By the Bishop of Portsmouth, the Rt Rev Christopher Foster
It’s easy to think of graffiti as a modern thing, and one that is becoming increasingly mainstream with artists like Banksy.
By contrast, it’s also easy to imagine that everything written centuries ago was serious and poetic.
But you can visit many churches and historic buildings and find little bits of graffiti – perhaps a name or word – dating back hundreds of years.
And very occasionally, we find something that dates back thousands of years.
We find graffiti in many old churches. There’s one – in a museum now - from about the year 200.
It’s a picture of a man with a donkey’s head who has been crucified, while another man looks on.
There’s a caption as well, which says ‘Alexamenos worships his God’.
The likelihood is that Alexamenos was a Christian, and someone who knew him decided to draw a little picture mocking him for worshipping Jesus who got himself crucified.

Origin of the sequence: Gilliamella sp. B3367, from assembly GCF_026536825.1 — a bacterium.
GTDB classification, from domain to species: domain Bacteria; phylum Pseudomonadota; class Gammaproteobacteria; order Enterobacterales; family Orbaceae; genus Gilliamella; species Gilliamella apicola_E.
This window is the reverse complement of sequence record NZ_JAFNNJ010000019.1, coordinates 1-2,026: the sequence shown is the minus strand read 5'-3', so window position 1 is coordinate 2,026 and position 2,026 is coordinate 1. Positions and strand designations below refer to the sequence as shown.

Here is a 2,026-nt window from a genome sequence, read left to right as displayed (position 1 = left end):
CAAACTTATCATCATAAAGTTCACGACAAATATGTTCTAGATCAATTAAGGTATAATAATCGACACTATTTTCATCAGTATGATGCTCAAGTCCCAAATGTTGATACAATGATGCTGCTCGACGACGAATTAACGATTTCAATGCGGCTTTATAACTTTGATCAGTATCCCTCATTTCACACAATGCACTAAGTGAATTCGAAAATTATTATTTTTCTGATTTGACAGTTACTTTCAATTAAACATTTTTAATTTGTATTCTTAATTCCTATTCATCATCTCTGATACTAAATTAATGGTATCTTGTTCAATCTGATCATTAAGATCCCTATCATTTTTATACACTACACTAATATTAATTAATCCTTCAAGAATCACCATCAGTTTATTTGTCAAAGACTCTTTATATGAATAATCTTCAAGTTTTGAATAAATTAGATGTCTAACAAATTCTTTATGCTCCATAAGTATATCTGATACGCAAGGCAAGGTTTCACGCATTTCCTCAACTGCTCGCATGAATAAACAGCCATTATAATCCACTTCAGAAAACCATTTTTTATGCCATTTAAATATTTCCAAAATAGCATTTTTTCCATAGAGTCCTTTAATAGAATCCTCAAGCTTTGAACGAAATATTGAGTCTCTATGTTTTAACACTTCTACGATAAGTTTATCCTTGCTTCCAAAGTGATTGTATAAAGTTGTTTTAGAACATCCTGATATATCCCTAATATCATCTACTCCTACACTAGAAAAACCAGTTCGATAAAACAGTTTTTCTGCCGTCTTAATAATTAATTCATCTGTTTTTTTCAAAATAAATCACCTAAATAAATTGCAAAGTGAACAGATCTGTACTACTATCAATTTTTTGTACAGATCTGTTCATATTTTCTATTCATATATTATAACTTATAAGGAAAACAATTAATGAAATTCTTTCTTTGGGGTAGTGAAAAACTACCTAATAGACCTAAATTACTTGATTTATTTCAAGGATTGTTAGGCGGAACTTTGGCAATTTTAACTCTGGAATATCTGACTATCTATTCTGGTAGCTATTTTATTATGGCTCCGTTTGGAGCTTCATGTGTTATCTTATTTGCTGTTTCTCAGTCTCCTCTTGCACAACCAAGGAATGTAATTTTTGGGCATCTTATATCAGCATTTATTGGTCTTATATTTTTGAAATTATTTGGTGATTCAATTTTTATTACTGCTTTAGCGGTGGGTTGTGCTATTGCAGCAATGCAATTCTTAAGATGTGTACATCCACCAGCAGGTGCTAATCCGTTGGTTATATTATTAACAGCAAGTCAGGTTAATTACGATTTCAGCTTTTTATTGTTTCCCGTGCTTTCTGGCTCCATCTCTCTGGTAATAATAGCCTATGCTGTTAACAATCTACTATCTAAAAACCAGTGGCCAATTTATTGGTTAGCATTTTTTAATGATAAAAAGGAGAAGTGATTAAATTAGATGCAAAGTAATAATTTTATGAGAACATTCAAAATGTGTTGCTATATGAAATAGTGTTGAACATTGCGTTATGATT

And just to really rub it in, they have given Jesus a donkey’s head.
So if Christians today sometimes complain about being mocked by wider society, we can remember that it’s been going on for nearly 2,000 years.
But in fact the strangeness of the Christian story has always been there, and St Paul writes in the Bible about the foolishness of God, the foolishness of proclaiming that the Saviour of the world was humiliated and crucified.
The heart of Christianity is foolish because it proclaims that God is not found where we usually look for what’s powerful, but instead in times and places of weakness.
It also says that God identifies with those who are rejected by society as being unimportant or second class.
And that’s a challenge to Christians or any of us, whenever we get tempted to seek power and status for ourselves.
But perhaps for all of us there’s hope, because it means we don’t need to be afraid in our times of weakness, and that God was prepared to look foolish for the sake of all of us.